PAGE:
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Title: Transforming Wind Turbine Blade Mold Manufacturing with 3D Printing

Abstract

Innovation in the design and manufacturing of wind power generation components continues to be critical to achieving our national renewable energy goals. As a result of this challenge, the U.S. Department of Energy's Wind Program and Advanced Manufacturing Office are partnering with public and private organizations to apply additive manufacturing, commonly known as 3D printing, to the production of wind turbine blade molds.

Authors:
;
Publication Date:
Research Org.:
DOEEE (USDOE Office of Energy Efficiency and Renewable Energy (EE) (United States))
Sponsoring Org.:
USDOE
OSTI Identifier:
1291049
Resource Type:
Multimedia
Country of Publication:
United States
Language:
English
Subject:
36 MATERIALS SCIENCE; 3D MANUFACTURING; WIND TURBINE BLADES; MOLD; 3D PRINTER

Citation Formats

Zayas, Jose, and Johnson, Mark. Transforming Wind Turbine Blade Mold Manufacturing with 3D Printing. United States: N. p., 2016. Web.
Zayas, Jose, & Johnson, Mark. Transforming Wind Turbine Blade Mold Manufacturing with 3D Printing. United States.
Zayas, Jose, and Johnson, Mark. 2016. "Transforming Wind Turbine Blade Mold Manufacturing with 3D Printing". United States. doi:. https://www.osti.gov/servlets/purl/1291049.
@article{osti_1291049,
title = {Transforming Wind Turbine Blade Mold Manufacturing with 3D Printing},
author = {Zayas, Jose and Johnson, Mark},
abstractNote = {Innovation in the design and manufacturing of wind power generation components continues to be critical to achieving our national renewable energy goals. As a result of this challenge, the U.S. Department of Energy's Wind Program and Advanced Manufacturing Office are partnering with public and private organizations to apply additive manufacturing, commonly known as 3D printing, to the production of wind turbine blade molds.},
doi = {},
journal = {},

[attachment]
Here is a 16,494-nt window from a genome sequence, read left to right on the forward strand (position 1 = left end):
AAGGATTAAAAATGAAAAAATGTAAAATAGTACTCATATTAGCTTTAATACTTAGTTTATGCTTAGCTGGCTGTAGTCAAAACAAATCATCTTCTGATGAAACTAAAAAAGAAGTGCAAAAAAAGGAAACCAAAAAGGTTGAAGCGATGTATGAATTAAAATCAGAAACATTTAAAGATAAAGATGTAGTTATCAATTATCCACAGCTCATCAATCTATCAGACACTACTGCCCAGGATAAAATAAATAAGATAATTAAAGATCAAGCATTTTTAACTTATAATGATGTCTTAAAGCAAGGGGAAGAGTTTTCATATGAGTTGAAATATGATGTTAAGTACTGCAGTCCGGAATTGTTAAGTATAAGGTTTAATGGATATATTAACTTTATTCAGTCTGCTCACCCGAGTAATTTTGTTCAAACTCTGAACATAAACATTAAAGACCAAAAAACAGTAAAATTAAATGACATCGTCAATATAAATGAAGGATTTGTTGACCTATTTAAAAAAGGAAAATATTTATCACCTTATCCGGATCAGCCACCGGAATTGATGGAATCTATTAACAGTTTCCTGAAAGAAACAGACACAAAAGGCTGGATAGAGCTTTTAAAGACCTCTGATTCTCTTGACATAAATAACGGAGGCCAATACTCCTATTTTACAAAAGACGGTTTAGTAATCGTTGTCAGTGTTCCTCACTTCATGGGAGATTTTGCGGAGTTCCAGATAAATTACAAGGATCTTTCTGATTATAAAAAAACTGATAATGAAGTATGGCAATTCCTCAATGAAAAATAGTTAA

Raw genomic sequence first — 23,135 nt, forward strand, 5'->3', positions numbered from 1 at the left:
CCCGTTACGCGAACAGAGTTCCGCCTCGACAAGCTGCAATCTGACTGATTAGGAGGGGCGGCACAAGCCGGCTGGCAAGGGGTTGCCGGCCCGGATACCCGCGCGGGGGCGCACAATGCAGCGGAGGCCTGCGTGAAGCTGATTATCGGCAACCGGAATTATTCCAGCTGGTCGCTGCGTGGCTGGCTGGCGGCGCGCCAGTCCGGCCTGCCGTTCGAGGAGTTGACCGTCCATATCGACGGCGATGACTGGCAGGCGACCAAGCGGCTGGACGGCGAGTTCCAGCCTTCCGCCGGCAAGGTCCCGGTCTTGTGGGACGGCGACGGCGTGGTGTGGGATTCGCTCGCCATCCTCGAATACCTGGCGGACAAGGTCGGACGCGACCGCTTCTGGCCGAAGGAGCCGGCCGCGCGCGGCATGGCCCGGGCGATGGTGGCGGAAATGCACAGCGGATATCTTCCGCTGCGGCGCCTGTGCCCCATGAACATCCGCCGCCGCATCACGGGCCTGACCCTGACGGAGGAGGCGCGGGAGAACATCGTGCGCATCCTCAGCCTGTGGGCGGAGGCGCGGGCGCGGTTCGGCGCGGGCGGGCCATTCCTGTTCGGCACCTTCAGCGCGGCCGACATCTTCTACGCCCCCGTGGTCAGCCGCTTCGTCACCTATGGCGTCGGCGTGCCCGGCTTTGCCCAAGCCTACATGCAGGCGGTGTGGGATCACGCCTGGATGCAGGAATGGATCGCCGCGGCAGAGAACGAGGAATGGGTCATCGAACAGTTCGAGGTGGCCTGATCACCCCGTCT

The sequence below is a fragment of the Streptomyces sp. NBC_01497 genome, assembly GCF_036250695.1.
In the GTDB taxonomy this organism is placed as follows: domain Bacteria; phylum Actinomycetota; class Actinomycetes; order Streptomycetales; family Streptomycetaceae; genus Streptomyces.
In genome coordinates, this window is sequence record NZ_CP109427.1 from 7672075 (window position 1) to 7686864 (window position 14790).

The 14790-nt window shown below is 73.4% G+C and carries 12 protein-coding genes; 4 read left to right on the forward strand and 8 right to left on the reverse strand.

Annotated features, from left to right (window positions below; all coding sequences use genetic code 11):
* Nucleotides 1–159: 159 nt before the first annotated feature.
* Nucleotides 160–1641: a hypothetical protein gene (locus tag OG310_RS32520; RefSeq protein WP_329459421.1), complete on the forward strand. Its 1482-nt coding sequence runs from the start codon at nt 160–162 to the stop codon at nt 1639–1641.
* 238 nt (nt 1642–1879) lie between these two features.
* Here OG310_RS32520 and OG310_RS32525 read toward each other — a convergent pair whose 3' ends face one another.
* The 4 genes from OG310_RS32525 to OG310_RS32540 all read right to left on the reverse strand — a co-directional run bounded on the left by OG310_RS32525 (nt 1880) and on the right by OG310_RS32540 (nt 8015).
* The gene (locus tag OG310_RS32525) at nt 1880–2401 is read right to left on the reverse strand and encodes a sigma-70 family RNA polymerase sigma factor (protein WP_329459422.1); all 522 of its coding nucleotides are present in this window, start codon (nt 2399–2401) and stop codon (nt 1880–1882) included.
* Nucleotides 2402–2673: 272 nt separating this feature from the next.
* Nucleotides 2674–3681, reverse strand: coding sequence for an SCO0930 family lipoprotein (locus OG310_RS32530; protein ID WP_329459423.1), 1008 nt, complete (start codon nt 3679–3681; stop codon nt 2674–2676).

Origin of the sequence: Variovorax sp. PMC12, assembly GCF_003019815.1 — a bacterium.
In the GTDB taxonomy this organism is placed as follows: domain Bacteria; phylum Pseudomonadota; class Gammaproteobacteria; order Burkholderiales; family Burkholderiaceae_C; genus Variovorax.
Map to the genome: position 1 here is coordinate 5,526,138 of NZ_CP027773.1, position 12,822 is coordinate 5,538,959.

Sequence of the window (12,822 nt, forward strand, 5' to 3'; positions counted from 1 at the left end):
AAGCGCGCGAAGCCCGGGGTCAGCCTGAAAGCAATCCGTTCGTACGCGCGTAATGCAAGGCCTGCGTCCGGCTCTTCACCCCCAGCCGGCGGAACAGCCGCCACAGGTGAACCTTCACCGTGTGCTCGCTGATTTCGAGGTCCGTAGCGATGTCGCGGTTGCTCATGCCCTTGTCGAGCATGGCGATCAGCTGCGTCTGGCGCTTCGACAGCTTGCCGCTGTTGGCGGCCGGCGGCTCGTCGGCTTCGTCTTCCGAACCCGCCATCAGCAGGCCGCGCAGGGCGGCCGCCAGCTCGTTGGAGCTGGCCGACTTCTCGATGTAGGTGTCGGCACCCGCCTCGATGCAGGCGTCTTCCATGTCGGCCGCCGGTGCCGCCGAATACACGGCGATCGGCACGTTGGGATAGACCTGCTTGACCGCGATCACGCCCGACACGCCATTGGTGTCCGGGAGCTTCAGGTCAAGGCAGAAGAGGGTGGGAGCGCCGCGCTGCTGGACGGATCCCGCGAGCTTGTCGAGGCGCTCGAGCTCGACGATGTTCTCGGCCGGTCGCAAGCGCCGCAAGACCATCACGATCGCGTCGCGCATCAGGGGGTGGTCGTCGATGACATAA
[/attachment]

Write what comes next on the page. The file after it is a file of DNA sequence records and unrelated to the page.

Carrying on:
number = ,
volume = ,
place = {United States},
year = 2016,
month = 6
}
  • When building a wind turbine, you want to make it as tall as possible to capture stronger, faster winds aloft. But taller tower bases become too large to be transported over the road—a constraint that has kept average U.S. wind turbine heights at 80 meters for the last 10 years. A Lab-Corps project undertaken by the National Renewable Energy Laboratory has found a potential solution: automated concrete manufacturing.
  • ORNL Researcher Hassina Bilheux explains the ability of SNS to explore the internal structure of a 3D-printed turbine blade.
  • The video displays the Inconel 718 Turbine Blade made by Additive Manufacturing. First a gray scale neutron computed tomogram (CT) is displays with transparency in order to show the internal structure. Then the neutron CT is overlapped with the engineering drawing that was used to print the part and a comparison of external and internal structures is possible. This provides a map of the accuracy of the printed turbine (printing tolerance). Internal surface roughness can also be observed.
  • NREL's Structural Testing Laboratory at the National Wind Technology Center (NWTC) provides experimental laboratories, computer facilities for analytical work, space for assembling components and turbines for atmospheric testing as well as office space for industry researchers. Fort Felker, center director at the NWTC, discusses NREL's state-of-the-art structural testing capabilities and shows a flapwise and edgewise blade test in progress.
  • This is a full version of a time lapse taken on Aug. 21 when a 1.5 megawatt wind turbine was installed at NREL's National Wind Technology Center. (There is no sound with this video.)